The authors were surprised to find that simply establishing more protected areas wasn't the solution to building resilience. “Whether it's ‘half-earth' or a more modest target, we need more protected areas but they must be climate smart,” says Merenlender. “This means protecting a full range of climate types, or parks will not protect biodiversity as intended into the future.”
The long-term conservation potential of protected areas depends on careful maintenance of appropriate biotic and abiotic conditions that promote biodiversity. The authors stress that decisions about land use, which are socio-economic in nature, need to also account for conservation and ecosystem health. “Species that track climate into unprotected landscapes may face landscapes that are highly modified by agriculture, infrastructure, development, and other human activities, so it is still critical that we work to increase the suitability of unprotected lands for biodiversity, too,” says Elsen.
The study includes recommendations for planning for future reserves that stand to better protect biodiversity and will be more resilient to climate change over the long term.
Read the study on the Science Advances website.
We would like to congratulate the 13 Imperial County farmers who received a total of $1,073,697.97 from CDFA's Healthy Soil Incentive Program.
California Department Food and Agriculture (CDFA) has been providing financial initiatives to California growers and ranchers through its Healthy Soil Program to enable farmers to implement conservation management practices that sequester carbon, reduce atmospheric greenhouse gases (GHGs), and improve soil health.
These 13 award-winning projects will reduce GHG emissions by an estimated 3,689.1 metric tons of carbon dioxide per year, which is equivalent to 797 passenger vehicles driven for one year.
This is a groundbreaking achievement for our county and a huge jump from last year's HSP solicitation period, demonstrating that farmers in this region are becoming very interested in adopting climate smart agricultural practices, provided they have funding.
“These climate smart agriculture incentive programs assist farmers in doing their part to try to sequester carbon and help sustain the environment,” Ronnie Leimgruber, one of the 13 Healthy Soils grant recipients, says. “Being awarded this grant will allow me to apply more compost than I normally would.”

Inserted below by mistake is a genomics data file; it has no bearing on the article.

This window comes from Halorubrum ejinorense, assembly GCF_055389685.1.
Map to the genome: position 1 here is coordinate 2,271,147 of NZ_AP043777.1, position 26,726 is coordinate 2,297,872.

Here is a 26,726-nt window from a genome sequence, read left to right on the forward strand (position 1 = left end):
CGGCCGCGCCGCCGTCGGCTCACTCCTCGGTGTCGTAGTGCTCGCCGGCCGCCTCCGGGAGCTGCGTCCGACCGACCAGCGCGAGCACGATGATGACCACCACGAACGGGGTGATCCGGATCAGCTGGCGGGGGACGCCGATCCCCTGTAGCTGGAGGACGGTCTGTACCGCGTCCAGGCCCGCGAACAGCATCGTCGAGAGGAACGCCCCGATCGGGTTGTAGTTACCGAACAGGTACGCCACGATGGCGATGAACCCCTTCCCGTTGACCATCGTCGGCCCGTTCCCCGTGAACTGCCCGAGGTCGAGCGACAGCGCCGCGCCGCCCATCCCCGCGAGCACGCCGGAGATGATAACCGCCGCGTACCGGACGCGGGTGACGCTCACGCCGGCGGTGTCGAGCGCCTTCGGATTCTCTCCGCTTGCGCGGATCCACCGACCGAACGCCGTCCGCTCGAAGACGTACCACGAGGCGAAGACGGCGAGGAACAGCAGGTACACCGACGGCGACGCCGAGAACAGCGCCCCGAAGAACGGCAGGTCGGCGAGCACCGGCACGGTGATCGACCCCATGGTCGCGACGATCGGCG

2020 is the first year that Imperial County growers and ranchers applied for the Healthy Soil grants, which began in 2017.
With a maximum award of $100,000 per award, this grant was a great opportunity for California farming operations to pilot conservation management practices such as compost application, cover crops, nutrient management, and reduced till/no till for 3 to 10 years (depending on the practice) with minimal financial investment on their part. For the farmers and ranchers interested in the environmental benefits but unable to afford the cost of implementing these practices on their own, this program is a chance to try them firsthand.
UC Cooperative Extension in Imperial County and Imperial County Farm Bureau partnered to provide technical assistance for the Healthy Soils Program and Alternative Manure Management Program for 2020. Together we conducted outreach, held a series of workshops and assisted individuals with their grant applications.
The goal was to bring awareness to these climate smart agriculture incentive programs and assist growers in applying and maximizing their chances of receiving grants. Overall, Imperial County saw great progress from the prior year in the number of applicants and amount of awards, drawing recognition from Assemblymember Eduardo Garcia.
We are optimistic that these programs will continue to grow in future years, assisting local farmers in implementing additional farming practices that continue to benefit the environment. We encourage grant recipients to contact us for assistance with project implementation and data collection.
This year, CDFA's Healthy Soil Incentive Program received a total of 578 applications requesting $37.87 million, exceeding the $22 million available funds.
CDFA secretary Karen Ross stated, "Soil has the transformative power to help us stabilize our changing climate by capturing greenhouse gas emissions from the atmosphere and storing them underground, through the assistance of living plants and microbes, that improve both the atmosphere and the soil."